Keeping Connected

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      Keeping Connected

      Because of coronavirus, hundreds of millions of people are working at home. Kids are out of school. The internet is being stressed like never before. In Europe, some companies reduced the quality of video streaming to prevent an Internet collapse. So far that hasn’t been necessary here. And this week, the Federal Communications Commission is expected to approve a giant boost in space for Wi-Fi. Today, we speak with FCC Chairman Ajit Pai about the challenges and future of keeping connected.

      Ajit Pai: Wi-Fi of course is one of the things we use in our everyday lives. Whether you're on a smartphone or using a connected home appliance that those Wi-Fi airwaves today have become increasingly congested. But by massively expanding the amount of Wi-Fi that's available, we can anticipate how American society will evolve over the next several years.

      Sharyl: That’s looking ahead. But the sudden stay at home stress on the internet from coronavirus was trial by fire. Video calls using services like WhatsApp and Facebook Messenger quickly doubled.

      Verizon saw a 75% jump in gaming traffic in one week and reported a 30% increase in usage of Virtual Private Networks people use from home to securely hook up to their company networks. And Facebook reported giant surges.

      Sharyl: What happens when so many people try to use internet? Maybe even more people than ever on video chats, doing interviews the way we're doing it or linking up for meetings?

      Pai: Number one as you might expect, people are using the network a lot more and more people are at home. They are using more devices to access the internet and the like. The other interesting thing, this is a time of usage has also shifted. Typically, for example, it's after people come home from work say seven to 8:00 PM when they log on and start streaming Netflix and the like. But now a lot of that usage is shifting to the daytime when kids are doing their homework and parents are working from home as well.

      Sharyl: But it’s the livestreaming, linking up through video in real time, that puts the most demand on the internet. Schools are now livestreaming classes. Employers are livestreaming meetings and video conferences.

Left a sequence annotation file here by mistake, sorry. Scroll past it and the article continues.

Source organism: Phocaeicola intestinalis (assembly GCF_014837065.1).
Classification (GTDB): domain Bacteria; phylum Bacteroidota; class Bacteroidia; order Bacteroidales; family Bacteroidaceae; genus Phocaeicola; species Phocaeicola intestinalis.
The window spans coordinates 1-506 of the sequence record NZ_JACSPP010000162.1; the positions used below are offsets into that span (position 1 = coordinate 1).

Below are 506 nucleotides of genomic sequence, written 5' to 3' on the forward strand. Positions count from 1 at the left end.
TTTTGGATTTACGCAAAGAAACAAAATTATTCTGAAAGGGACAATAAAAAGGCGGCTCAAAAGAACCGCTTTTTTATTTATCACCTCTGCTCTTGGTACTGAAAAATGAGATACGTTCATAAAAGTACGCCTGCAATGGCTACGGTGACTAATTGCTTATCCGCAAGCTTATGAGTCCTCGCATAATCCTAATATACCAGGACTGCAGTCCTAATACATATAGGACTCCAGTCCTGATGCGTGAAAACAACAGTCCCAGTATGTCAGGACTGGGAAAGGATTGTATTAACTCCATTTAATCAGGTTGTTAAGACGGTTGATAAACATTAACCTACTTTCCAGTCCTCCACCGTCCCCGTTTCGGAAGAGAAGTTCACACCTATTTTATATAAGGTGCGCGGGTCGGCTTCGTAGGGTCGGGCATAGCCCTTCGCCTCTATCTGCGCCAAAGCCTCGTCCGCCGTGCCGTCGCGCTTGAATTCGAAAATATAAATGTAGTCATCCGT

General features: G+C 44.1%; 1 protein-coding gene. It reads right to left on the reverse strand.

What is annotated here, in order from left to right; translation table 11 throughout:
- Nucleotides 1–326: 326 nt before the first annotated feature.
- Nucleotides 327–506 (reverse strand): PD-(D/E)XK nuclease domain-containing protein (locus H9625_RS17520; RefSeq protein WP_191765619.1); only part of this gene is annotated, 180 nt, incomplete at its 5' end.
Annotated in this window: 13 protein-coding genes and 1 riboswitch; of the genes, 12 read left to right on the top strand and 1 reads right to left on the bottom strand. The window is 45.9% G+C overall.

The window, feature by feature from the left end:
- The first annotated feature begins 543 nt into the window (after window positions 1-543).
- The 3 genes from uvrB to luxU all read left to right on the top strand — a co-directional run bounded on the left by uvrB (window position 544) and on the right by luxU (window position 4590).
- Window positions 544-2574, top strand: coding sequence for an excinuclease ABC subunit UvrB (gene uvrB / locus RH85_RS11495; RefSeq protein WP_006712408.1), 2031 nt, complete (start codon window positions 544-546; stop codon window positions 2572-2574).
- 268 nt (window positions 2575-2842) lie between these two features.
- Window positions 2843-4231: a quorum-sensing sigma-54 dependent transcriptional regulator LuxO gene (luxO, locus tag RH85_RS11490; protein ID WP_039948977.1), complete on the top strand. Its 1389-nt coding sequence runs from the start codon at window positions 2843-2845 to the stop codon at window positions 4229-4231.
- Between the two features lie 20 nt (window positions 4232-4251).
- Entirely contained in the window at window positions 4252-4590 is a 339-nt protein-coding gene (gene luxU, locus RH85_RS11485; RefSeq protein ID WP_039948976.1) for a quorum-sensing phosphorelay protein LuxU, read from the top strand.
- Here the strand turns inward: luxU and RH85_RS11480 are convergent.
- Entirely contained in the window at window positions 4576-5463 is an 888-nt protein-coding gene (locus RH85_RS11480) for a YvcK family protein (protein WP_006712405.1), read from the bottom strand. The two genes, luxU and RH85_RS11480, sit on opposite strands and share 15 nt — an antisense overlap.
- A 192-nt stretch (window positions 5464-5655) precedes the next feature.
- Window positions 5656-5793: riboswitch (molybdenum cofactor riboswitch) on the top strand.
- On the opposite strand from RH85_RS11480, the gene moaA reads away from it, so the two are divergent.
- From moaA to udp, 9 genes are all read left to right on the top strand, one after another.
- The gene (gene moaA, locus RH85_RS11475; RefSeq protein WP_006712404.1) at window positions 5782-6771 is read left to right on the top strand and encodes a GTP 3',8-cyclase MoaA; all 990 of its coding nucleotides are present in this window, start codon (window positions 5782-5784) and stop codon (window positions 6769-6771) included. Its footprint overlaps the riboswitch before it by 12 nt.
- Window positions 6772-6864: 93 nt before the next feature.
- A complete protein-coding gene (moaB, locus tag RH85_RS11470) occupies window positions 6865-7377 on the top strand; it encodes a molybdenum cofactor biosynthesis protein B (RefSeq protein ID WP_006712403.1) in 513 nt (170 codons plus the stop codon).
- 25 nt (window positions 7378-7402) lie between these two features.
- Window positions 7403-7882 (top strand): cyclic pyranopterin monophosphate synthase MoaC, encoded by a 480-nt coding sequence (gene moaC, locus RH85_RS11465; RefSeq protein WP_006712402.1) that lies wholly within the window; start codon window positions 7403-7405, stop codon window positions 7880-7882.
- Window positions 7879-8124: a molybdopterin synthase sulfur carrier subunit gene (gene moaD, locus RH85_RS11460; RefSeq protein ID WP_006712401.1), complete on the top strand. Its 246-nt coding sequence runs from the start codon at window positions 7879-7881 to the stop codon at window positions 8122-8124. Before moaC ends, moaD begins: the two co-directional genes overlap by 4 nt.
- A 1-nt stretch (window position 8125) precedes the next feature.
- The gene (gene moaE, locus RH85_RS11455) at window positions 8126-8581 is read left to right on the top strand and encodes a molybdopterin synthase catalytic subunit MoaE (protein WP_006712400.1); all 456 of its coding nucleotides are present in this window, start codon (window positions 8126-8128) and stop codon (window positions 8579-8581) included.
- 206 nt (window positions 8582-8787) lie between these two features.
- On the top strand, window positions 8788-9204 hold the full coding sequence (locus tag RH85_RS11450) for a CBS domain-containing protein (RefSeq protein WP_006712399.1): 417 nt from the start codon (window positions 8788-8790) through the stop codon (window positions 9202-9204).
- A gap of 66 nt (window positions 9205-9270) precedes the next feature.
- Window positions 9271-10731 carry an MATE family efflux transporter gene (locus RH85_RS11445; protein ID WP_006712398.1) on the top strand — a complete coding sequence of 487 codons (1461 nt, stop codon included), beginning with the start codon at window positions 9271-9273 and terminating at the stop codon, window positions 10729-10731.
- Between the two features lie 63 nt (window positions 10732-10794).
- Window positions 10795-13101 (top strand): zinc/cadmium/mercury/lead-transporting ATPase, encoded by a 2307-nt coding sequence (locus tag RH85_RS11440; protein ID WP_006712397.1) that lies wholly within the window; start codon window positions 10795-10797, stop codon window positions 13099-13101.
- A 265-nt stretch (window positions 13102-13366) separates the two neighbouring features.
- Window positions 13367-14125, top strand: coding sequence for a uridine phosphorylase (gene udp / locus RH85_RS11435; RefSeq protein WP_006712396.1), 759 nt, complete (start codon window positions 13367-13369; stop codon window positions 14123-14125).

In Europe, Netflix and YouTube, which each account for about 12% of video traffic, dialed back on high definition video to keep the Internet from crashing.

      Sharyl: Is there somebody doing technical projections that would show us starting to get into trouble in terms of capacity, and is there a capacity that at some point we just can't handle?

      Pai: When it comes to building this infrastructure, we expected network usage is going to go up and that's part of the reason why the good news during the pandemic at least has been that this surge in traffic that we would see has not taken down our networks. And compare that to Europe, for example, where the European commission has asked some of the network providers to throttle to slow Netflix and other high bandwidth applications like that. That’s not something we've seen here in the United States thus far.

      Sharyl: Why would it be different in the United States when the internet is connected all over the world, isn't it?

      Pai: That's exactly right. But the difference is the different regulatory framework here compared to Europe. Europe for example, has a much more utility style network regulating the internet. Companies like the water company, the electric company, the train, the state it companies in the light and as a result, infrastructure investment there has lagged significantly behind the United States over the years. They don't have as much fiber in the ground connecting homes. They don't have as much 4G or 5G network deployment compared to here in the United States. So even before the pandemic we had really good building blocks in place thanks to the regulatory framework we've got, which is more free market and allowing the companies to innovate and invest and making sure that consumers are protected but more with a competition based framework as opposed to a heavy handed regulatory framework.

      Sharyl: Do you see permanent changes or shifts that are going to have to be made for better or for worse as a result of this crisis?

      Pai: One of the things that we are trying to do at the FCC is anticipate how that is going to change. We've got a $20 billion initiative to get rural broadband out there, for example. We’re doing other things to make sure that as American society changes, as it goes more online, we'll be able to accommodate that increased demand with an increase in supply.

      Pai says more than 650 broadband and telephone providers have taken the FCC’s “Keep Americans Connected” pledge promising to waive late fees and not cut off customers’ internet if they can’t pay their bills due to coronavirus.